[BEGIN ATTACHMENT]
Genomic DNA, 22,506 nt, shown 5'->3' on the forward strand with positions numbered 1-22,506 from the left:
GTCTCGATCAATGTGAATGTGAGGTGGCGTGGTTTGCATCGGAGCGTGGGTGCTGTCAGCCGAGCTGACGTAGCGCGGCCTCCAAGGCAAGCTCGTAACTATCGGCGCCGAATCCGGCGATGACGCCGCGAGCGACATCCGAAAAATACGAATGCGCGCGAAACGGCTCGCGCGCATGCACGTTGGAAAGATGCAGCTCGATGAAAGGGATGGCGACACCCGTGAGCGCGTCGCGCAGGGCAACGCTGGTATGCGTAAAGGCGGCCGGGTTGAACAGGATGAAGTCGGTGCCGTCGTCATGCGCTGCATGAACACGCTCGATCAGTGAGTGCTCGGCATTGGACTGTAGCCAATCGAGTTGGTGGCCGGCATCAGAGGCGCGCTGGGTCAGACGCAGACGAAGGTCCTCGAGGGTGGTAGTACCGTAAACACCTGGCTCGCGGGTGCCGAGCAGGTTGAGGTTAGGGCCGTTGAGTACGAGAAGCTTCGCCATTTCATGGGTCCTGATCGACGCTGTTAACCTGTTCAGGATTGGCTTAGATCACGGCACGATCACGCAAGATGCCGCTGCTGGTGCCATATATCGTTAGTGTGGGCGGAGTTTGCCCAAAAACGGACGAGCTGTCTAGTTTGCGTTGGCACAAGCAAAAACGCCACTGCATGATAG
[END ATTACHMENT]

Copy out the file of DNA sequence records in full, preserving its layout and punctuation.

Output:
Genomic DNA, 22,506 nt, shown 5'->3' on the forward strand with positions numbered 1-22,506 from the left:
GTCTCGATCAATGTGAATGTGAGGTGGCGTGGTTTGCATCGGAGCGTGGGTGCTGTCAGCCGAGCTGACGTAGCGCGGCCTCCAAGGCAAGCTCGTAACTATCGGCGCCGAATCCGGCGATGACGCCGCGAGCGACATCCGAAAAATACGAATGCGCGCGAAACGGCTCGCGCGCATGCACGTTGGAAAGATGCAGCTCGATGAAAGGGATGGCGACACCCGTGAGCGCGTCGCGCAGGGCAACGCTGGTATGCGTAAAGGCGGCCGGGTTGAACAGGATGAAGTCGGTGCCGTCGTCATGCGCTGCATGAACACGCTCGATCAGTGAGTGCTCGGCATTGGACTGTAGCCAATCGAGTTGGTGGCCGGCATCAGAGGCGCGCTGGGTCAGACGCAGACGAAGGTCCTCGAGGGTGGTAGTACCGTAAACACCTGGCTCGCGGGTGCCGAGCAGGTTGAGGTTAGGGCCGTTGAGTACGAGAAGCTTCGCCATTTCATGGGTCCTGATCGACGCTGTTAACCTGTTCAGGATTGGCTTAGATCACGGCACGATCACGCAAGATGCCGCTGCTGGTGCCATATATCGTTAGTGTGGGCGGAGTTTGCCCAAAAACGGACGAGCTGTCTAGTTTGCGTTGGCACAAGCAAAAACGCCACTGCATGATAG